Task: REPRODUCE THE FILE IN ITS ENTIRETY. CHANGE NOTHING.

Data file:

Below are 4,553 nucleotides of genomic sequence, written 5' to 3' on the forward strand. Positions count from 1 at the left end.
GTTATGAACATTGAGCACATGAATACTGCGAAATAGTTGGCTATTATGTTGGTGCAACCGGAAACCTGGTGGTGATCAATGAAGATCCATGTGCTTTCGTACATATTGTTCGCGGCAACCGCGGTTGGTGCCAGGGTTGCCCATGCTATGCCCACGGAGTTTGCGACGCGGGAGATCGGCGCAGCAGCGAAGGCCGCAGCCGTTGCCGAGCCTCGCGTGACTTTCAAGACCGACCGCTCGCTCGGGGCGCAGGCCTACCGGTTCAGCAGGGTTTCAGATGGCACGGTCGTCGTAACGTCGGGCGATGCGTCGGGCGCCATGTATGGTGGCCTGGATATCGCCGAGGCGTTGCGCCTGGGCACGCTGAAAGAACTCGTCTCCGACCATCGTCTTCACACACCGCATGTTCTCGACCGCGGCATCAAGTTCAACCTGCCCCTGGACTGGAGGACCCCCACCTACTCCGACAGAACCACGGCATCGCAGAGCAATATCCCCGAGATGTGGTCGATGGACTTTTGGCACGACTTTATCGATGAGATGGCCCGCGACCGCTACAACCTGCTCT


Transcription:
Below are 4,553 nucleotides of genomic sequence, written 5' to 3' on the forward strand. Positions count from 1 at the left end.
GTTATGAACATTGAGCACATGAATACTGCGAAATAGTTGGCTATTATGTTGGTGCAACCGGAAACCTGGTGGTGATCAATGAAGATCCATGTGCTTTCGTACATATTGTTCGCGGCAACCGCGGTTGGTGCCAGGGTTGCCCATGCTATGCCCACGGAGTTTGCGACGCGGGAGATCGGCGCAGCAGCGAAGGCCGCAGCCGTTGCCGAGCCTCGCGTGACTTTCAAGACCGACCGCTCGCTCGGGGCGCAGGCCTACCGGTTCAGCAGGGTTTCAGATGGCACGGTCGTCGTAACGTCGGGCGATGCGTCGGGCGCCATGTATGGTGGCCTGGATATCGCCGAGGCGTTGCGCCTGGGCACGCTGAAAGAACTCGTCTCCGACCATCGTCTTCACACACCGCATGTTCTCGACCGCGGCATCAAGTTCAACCTGCCCCTGGACTGGAGGACCCCCACCTACTCCGACAGAACCACGGCATCGCAGAGCAATATCCCCGAGATGTGGTCGATGGACTTTTGGCACGACTTTATCGATGAGATGGCCCGCGACCGCTACAACCTGCTCT